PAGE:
Thursday, January 28, 2016

Overview of the Bible


The Bible (Latin biblia, Greek biblios = book) is one book made up of many different books. It has unity and diversity just as its Author is one God in three persons. God used about 40 different writers (various backgrounds and locations) over a period of about 1,500 years to write the 66 books of the Bible. These books cover 7,000 years of human history and give glimpses into eternity past and future. The Bible is not everything God knows, but it is everything God wants us to know about Him and His plan and purposes. The revelation was given progressively. That 66 books make up one book without error or contradiction proves that the Bible is given by inspiration of God.

There are 1,189 chapters, 31,101 verses, and 791, 328 words in the KJB. Not only did God inspire and preserve His words so that we have a perfect copy of it today in our own language, He lead men in the proper arrangement of its books as well the chapter and verse divisions so that the Bible is laid out in a divine order perfectly designed for our edification. Chapter and verse divisions greatly enhance our ability to search the scriptures. With the invention of computers searching the scripture is easier than it has ever been and yet it is probably more neglected than it ever has been!  

The Bible is a big book, an inexhaustible gold mine of divine revelation. We could spend a lifetime studying it in detail and never learn it all but we should seek to learn as much as possible. The purpose of learning the Bible is not just knowledge, but the knowledge of God. The Bible is God’s perfect revelation of Himself to man. It is important in Bible study to have a basic overview of the Bible in our heart and mind because that will greatly help us in studying its details. Sometimes we can't see the forest because of the trees. It is best to start with a panoramic view of the whole Bible before we examine its books, chapters, verses, and words. A key in Bible study is to understand the larger context. In other words, a verse must be studied in light of the surrounding passage, the passage in light of the chapter, the chapter in light of the book, the book in light of the testament, and the testament in light of the whole Bible.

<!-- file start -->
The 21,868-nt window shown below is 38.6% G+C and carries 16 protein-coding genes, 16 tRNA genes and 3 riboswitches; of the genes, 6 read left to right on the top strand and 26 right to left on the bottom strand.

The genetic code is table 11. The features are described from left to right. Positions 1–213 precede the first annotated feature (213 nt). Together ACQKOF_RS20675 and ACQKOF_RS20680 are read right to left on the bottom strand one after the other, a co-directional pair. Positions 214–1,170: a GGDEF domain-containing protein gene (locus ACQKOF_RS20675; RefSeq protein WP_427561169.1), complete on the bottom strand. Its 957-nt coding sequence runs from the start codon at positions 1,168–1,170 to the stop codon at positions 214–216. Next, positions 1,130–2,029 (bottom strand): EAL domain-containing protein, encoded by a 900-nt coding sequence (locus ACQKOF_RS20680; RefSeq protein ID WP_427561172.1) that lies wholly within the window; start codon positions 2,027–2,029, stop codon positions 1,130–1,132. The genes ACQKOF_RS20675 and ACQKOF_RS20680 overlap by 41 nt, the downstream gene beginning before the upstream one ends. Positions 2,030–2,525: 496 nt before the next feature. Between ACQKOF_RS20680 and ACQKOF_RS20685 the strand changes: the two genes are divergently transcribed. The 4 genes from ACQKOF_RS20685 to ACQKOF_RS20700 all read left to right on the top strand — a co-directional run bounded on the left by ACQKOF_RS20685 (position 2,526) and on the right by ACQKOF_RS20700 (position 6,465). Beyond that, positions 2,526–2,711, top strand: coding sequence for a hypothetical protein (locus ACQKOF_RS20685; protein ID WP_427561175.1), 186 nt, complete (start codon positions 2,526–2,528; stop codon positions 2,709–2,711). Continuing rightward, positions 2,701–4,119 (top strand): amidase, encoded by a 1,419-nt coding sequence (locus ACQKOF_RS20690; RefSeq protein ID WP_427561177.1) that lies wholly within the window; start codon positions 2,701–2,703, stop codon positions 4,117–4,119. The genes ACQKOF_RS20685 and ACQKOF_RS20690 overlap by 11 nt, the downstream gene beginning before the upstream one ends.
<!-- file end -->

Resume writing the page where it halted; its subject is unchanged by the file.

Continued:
There is unity in the Bible (2 Tim. 3:16):
It reveals one God – Gen. 1:1; Jn. 1:1; 1 Jn. 5:7; Rev. 22:21
It reveals one main purpose – the glory of God
It reveals one main theme – the person and work of Christ
It reveals one main goal – the establishment of God’s kingdom on the earth
It reveals one plan of redemption – by the blood of Christ 
It reveals one set of moral principles (Paul teaches 9 of 10 commandments, no sabbath)
It reveals one main enemy – Gen. 3:1; Rev. 12:9
It reveals a harmonious unfolding of progressive revelation – changes, no contradictions 

There are divisions in the Bible (2 Tim. 2:15):
Failure to acknowledge the divisions God put in His word is the root cause of all manner of heresies (1 Cor. 11:19). The most obvious division is between the OT (39) and NT (27). However, it is not correct to say that the whole OT was the Law and the whole NT is grace or that the OT was for the Jews and the NT is for the church (only Rom. – Phil. Was written TO the body of Christ). The main division is not between the OT and NT but between the prophetic kingdom program of God’s earthly people (Israel) and the mystery program of His heavenly people (Body of Christ). The burden and emphasis of the prophecy spoken to Israel is the King and His kingdom. Prophecy concerns that which was SPOKEN since the world began through all the prophets (Acts 3:19-21). The burden and emphasis of the mystery revealed through the apostle Paul is the spiritual organism, the Body of Christ. The mystery concerns that which was kept SECRET since the world began (Rom. 16:25). The things that were SPOKEN by the prophets since the world began can not be the same things that were kept SECRET and hid from the prophets since the world began.